With the help of a state-of-the-art ultrafast electron microscope, researchers from the University of Minnesota have successfully recorded the very first videos showing how heat moves through materials at the nanoscale, traveling at the speed of sound.
In the study, published in the journal Nature Communications, researchers detailed their findings about the roles played by individual atoms and nanoscale features that could aid in the development of more efficient devices and alternative-energy technologies.
The researchers used an FEI Tecnai™ Femto ultrafast electron microscope (UEM) for the study. The microscope can examine the dynamics of materials at the molecular and atomic scale at speeds measured in femtoseconds (a millionth of a billionth of a second) looking for waves of energy.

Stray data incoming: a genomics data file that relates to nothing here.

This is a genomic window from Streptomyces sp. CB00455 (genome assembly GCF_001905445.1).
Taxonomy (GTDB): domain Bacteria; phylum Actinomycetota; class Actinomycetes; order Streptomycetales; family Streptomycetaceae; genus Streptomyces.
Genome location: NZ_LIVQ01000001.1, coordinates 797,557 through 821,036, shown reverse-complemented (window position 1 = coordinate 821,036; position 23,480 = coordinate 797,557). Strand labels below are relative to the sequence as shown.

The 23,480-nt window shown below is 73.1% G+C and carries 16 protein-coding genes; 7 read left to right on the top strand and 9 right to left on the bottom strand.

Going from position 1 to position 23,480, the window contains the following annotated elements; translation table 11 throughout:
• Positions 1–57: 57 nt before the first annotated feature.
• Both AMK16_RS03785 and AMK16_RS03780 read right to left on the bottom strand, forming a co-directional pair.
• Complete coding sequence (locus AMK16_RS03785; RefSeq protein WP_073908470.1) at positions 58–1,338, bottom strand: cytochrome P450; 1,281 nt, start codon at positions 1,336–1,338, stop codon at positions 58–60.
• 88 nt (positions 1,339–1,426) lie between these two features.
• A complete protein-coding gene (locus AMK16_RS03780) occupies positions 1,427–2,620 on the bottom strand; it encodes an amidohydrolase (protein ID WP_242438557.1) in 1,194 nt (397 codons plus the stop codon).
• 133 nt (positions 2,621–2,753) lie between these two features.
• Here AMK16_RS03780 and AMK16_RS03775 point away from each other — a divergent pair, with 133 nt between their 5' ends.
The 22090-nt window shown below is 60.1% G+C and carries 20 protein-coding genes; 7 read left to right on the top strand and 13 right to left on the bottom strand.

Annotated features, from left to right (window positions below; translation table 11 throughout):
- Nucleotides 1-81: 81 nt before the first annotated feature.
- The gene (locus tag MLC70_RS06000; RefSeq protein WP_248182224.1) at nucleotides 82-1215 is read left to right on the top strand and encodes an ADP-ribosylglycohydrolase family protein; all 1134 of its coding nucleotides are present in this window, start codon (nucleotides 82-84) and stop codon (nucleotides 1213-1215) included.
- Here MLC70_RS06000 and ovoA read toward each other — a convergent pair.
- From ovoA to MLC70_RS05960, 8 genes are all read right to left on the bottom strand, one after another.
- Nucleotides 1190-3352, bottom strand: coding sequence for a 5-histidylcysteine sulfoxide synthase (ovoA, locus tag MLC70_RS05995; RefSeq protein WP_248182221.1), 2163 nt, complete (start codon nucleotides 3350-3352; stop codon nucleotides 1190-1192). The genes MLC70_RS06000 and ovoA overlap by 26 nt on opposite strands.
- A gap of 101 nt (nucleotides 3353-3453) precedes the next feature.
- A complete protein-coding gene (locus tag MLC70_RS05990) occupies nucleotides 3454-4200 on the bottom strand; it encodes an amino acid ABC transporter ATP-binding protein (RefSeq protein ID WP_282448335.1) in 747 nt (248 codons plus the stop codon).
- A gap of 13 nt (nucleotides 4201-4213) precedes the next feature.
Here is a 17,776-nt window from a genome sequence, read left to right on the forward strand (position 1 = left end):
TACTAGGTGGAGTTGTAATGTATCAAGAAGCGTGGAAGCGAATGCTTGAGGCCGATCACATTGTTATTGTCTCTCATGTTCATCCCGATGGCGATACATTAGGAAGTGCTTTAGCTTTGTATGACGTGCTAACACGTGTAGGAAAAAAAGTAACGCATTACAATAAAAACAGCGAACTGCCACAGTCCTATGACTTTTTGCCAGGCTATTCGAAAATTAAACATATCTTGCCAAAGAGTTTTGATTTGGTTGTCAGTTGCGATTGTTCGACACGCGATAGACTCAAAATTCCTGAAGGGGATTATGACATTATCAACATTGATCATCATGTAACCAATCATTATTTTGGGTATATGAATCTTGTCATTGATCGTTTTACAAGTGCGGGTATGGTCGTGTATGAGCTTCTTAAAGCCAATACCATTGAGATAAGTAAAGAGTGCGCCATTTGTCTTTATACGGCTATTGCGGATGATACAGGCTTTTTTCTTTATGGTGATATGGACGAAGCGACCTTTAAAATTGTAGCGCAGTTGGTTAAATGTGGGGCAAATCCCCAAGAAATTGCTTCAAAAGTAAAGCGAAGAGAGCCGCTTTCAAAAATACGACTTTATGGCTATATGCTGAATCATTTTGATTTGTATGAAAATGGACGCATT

“As soon as we saw the waves, we knew it was an extremely exciting observation,” says David Flannigan, lead researcher and assistant professor of chemical engineering and materials science in the University of Minnesota. He compares the sight to watching “ripples in a pond.”
“Actually watching this process happen at the nanoscale is a dream come true,” he adds.